Overall it was of course a spectacle and always worth going to but I can’t help feeling a bit underwhelmed by the main show at Arsenale this year. My real pleasures this time were the off site installations we lit upon as we wandered the streets.

I did not know much about modern art until I started my MA and I still know very little. So, discovering Antoni Clave in the Portuguese pavilion in Palazzo Franchetti was a bonus. I literally was stopped in my tracks by the first room, dominated by one of his tapestries. Wonderful.

Antoni Clave

The obvious ones were Anselm Kiefer at the Doges Palace and Anish Kapoor at the Gallerie Accademia. The former was breathtaking, utterly bleak and just quite frankly monumental. The latter riled because I have a problem with the concept of ringfencing Colour and denying the artist community the chance to use the extraordinary black he has access to. Because I am registered disabled I was allowed into both exhibitions for free. Kiefer benefitted because I bought the catalogue. Kapoor did not. Have a look at this site for more on this point.

Kiefer at the Doges Palace

Finally I saw Marlene Dumas at Palazzo Grazzi. What a venue. What a show. The paintings were spare but had such impact. I lingered over an abstracted landscape evoking the artist’s mother’s funeral. It made me cry because it was obviously so laden with love and desolation.

Other notable mentions included the Mozambique pavilion, Planet B, a show curated by Nicholas Bourriaud and the Ukrainian Fountain of Exhaustion.

The Fountain of Exhaustion

I have come away with lots of ideas and plans as I usually do. The challenge is to actually do something about it all now!

Admission : 1

So here I am a couple of months into the project. The work and the thinking has in fact been almost constant. However, the work remains under wraps. Hidden.

Having a chronic disease as I do means that a lot of my work goes on in my head before it is finally constructed.

So, patience is a virtue here. The works will come but you may have a little while to wait as I have been in. And out of the hospital due to brain surgery. Watch this space. It will be worth it.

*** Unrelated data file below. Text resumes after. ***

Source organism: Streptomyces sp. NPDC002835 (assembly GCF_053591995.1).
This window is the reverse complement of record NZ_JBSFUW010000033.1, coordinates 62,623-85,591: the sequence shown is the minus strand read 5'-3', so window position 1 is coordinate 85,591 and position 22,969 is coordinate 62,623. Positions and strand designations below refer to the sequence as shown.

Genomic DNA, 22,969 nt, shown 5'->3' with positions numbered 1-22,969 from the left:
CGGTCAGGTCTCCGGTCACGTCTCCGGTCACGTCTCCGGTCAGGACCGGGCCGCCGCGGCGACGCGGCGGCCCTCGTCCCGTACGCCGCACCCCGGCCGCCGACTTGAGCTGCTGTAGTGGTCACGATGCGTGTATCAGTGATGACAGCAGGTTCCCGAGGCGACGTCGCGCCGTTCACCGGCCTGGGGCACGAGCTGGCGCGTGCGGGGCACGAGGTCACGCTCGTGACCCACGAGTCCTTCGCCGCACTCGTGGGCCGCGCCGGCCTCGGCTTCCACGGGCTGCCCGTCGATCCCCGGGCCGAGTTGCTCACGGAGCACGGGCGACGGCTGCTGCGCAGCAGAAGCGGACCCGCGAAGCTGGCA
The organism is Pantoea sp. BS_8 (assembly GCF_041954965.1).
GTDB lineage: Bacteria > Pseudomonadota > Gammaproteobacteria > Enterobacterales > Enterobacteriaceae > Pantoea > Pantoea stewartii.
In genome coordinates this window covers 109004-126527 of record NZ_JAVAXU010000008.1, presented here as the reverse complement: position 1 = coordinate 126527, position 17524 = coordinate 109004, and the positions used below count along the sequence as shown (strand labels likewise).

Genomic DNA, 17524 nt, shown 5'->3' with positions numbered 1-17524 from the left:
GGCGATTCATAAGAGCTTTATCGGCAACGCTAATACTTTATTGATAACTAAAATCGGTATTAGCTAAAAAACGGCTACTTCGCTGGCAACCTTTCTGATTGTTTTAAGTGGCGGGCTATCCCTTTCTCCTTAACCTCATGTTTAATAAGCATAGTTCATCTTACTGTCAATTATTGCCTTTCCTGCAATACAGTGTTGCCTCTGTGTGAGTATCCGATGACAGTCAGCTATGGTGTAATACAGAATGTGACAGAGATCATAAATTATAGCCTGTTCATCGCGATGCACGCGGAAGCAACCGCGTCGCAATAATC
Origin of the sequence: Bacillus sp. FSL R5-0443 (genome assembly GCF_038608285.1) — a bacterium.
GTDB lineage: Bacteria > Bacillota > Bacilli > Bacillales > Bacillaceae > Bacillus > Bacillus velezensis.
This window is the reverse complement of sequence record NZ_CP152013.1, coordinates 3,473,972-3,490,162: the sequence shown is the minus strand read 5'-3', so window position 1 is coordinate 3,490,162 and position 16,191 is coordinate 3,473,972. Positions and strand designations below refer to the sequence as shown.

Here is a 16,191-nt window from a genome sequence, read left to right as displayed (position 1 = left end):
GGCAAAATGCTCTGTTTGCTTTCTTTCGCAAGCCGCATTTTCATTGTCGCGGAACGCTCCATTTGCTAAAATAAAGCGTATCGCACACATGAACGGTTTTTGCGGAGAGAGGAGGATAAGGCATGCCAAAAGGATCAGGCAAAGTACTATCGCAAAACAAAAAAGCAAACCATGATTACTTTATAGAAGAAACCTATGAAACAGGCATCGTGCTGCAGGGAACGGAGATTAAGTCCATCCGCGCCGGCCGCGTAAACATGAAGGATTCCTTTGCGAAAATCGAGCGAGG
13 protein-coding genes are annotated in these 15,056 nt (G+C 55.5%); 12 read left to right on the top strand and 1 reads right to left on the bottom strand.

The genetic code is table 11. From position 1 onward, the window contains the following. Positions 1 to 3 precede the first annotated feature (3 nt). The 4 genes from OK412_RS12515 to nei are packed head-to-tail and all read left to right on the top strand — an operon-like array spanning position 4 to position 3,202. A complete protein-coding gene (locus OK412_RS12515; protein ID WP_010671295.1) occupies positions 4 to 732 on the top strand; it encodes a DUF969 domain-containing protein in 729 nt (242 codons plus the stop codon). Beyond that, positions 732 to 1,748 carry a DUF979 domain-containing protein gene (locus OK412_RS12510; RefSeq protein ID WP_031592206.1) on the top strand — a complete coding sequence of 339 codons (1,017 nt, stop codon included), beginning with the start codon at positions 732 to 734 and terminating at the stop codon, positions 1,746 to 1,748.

I can only tell my story

2022 is the start of a new project for me. I have had a lot of time to consider what having young onset Parkinson’s and other health issues really means to me and mine. And I have come to the conclusion that it is increasingly important to me that I focus my efforts on a few key ideas rather than disapppate my energy on lots of small projects.

Enter Admission, my 2022 project. The idea behind this project is defined and discussed here. Suffice to say I want to show you what having a long term chronic disease does to your life, family and you.

An important part is to document the progress of my health throughout the year. So today’s job is to identify the measurements I will take every day to do this. They have been picked to be comprehensive but achievable enough to make daily noting easy to do. To that end, most will be collected by my smart watch and/or iPhone.

Sleep – hours sleep each night; wake up and go to bed times

Exercise levels – steps each day; movement calories burnt each day

Reflection – meditation done each day

Activity – whether day spent alone, with family, friends or other group

Meds efficacy – number of times my meds wear ‘off’ each day; estimate of period o time spent ‘off’ each day

Visual – use 1SE app to capture a picture or clip each day

These may be augmented by others depending on what happens during the year but this is the minimum.

The end of the road?

After more years than I care to think that I am nearing the end of my Masters. The end of course show is set to be a doozy and it will be great if any of you out there who are in the locale could come and see what I’ve been up to together with my amazing co-students. Details will follow over in the meantime please hold 23 January !